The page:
The disease known as sleep apnea is a breathing disorder that is associated with being overweight. Snoring and momentary pauses in breathing while asleep are two symptoms that may be caused by sleep apnea in a person.

In addition to increasing the risk of cardiovascular disease and stroke, sleep apnea may also cause daytime tiredness. Losing weight is one of the most effective treatments for sleep apnea.

Why do obese people have scaly skin?

Obesity-related health issues, particularly obesity skin problems, are becoming more complex. The increase in stored fat associated with obesity can impact skin physiology and is implicated in a spectrum of dermatologic conditions. The ability of obese skin to handle transepidermal water loss is impaired.

Fat reserves enhance transepidermal water loss, causing dryness and delayed skin healing. Obese people may sweat profusely (hyperhidrosis) when overheated or active due to their extensive subcutaneous fat layers. Hyperhidrosis causes skin injury. Moisture trapped in skin folds, friction as body folds rub together, and inadequately perfused adipose tissue can undermine skin integrity and postpone healing.

Complex obesity skin problems and the potentially fatal implications of skin breakdown in obese people make it vital that they have a full skin assessment upon admission to any health service. This is step one in identifying uncommon obesity skin problems.

A superficial evaluation isn’t enough. A good bodily exam may require two or more people. All skin folds and panniculus should be inspected for erythematous, fungal, damp denuded regions, or pressure injuries.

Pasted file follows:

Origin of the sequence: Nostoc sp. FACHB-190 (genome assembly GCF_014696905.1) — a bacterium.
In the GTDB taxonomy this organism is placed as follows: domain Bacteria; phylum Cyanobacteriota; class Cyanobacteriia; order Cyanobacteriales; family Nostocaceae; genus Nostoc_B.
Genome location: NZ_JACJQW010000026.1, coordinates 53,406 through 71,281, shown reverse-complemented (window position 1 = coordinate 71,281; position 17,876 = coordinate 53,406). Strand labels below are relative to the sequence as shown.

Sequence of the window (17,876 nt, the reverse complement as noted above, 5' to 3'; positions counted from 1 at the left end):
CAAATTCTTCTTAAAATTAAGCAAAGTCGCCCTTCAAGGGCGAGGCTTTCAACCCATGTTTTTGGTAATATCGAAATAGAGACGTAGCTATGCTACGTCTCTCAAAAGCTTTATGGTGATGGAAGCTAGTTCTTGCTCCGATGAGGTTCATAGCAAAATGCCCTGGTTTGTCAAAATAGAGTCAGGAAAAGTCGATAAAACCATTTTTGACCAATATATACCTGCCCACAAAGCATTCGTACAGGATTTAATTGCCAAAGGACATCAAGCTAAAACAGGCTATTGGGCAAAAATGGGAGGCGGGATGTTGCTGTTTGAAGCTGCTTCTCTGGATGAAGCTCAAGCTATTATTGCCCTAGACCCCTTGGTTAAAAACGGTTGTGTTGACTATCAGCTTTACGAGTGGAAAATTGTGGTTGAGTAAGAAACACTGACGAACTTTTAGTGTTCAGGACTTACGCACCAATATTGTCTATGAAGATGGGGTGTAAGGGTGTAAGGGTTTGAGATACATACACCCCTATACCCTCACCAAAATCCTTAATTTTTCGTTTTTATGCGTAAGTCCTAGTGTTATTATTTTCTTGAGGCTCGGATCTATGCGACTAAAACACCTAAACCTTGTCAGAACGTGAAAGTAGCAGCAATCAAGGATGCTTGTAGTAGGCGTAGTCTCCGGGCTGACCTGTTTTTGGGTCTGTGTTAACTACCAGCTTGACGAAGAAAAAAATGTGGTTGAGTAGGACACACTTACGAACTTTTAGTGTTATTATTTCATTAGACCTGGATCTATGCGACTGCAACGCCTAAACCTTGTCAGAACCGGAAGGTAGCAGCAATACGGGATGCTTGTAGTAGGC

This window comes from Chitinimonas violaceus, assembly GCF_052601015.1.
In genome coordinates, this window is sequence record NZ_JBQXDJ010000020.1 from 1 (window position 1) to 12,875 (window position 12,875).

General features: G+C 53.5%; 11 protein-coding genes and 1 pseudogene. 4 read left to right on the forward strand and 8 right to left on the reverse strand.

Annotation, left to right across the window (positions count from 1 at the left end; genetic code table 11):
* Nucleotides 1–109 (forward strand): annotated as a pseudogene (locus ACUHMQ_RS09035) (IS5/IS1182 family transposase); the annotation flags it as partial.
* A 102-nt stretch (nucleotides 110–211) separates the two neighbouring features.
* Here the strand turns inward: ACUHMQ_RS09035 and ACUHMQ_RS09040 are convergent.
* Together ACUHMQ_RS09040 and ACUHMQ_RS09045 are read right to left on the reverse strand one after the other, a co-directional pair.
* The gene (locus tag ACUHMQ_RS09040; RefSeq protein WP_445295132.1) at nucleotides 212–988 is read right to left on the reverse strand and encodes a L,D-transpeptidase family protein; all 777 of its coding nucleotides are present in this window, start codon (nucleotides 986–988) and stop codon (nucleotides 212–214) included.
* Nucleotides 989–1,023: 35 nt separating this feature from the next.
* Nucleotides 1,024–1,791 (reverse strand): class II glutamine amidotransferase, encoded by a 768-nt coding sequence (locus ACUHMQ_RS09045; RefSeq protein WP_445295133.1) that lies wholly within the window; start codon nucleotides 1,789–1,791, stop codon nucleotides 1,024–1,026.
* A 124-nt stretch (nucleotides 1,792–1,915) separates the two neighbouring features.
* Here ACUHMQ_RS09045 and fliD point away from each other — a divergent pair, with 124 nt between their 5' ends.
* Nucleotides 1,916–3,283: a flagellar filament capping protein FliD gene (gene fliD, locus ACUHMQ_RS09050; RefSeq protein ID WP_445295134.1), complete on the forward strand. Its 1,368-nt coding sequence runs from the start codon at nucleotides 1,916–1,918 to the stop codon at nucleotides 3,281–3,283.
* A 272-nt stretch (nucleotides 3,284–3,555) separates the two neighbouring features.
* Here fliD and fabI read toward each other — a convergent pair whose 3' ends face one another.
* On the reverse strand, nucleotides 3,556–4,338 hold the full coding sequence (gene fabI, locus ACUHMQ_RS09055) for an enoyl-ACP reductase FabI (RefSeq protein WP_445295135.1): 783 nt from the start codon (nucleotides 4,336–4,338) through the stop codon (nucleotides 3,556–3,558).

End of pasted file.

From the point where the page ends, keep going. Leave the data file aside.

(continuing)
How does obesity cause keratosis pilaris?

Keratosis pilaris is an obesity skin problem that affects roughly 16% of the population and is characterized by palpable sterile papules and/or pustules. The posterior aspect of the upper arms, anterior thighs, face, and buttocks are the most usually affected areas; however, keratosis pilaris lesions can develop anywhere except the soles and palms.

Despite the fact that keratosis pilaris is a harmless illness, these lesions are associated with severe cosmetic comorbidity, with 69% of patients feeling unhappiness as a result of their rash.

This is especially concerning given that these lesions are most typically found in adolescent females, many of whom may already be struggling with body image concerns. Patients with face involvement, substantially inflamed, red lesions, and those who already have a low body image are more likely to experience major distress from this illness.

Although the exact cause of keratosis pilaris is not understood, researchers have discovered a correlation between this skin condition and a variety of other health issues. Keratosis pilaris is linked to a number of risk factors, the most notable of which are obesity, dry skin, and atopic diathesis.

This condition, which is commonly associated with having dry skin, tends to become worse throughout the winter months. It is important to highlight the fact that it is considered that hyperinsulinemia is the root reason for its relationship with obesity.

It is believed that an increase in the amount of insulin that is circulating in the blood causes concomitant increases in the synthesis of androgen, which leads to follicular keratinization, which ultimately results in the formation of keratosis pilaris.

Because insulin-dependent individuals have a higher risk of developing lesions at the sites where they inject insulin, this physiologic alteration is of clinical significance. Keratosis pilaris is often diagnosed on clinical grounds; nevertheless, it is vital for doctors to separate keratosis pilaris from other, more problematic lesions. Keratosis pilaris is generally diagnosed on clinical grounds.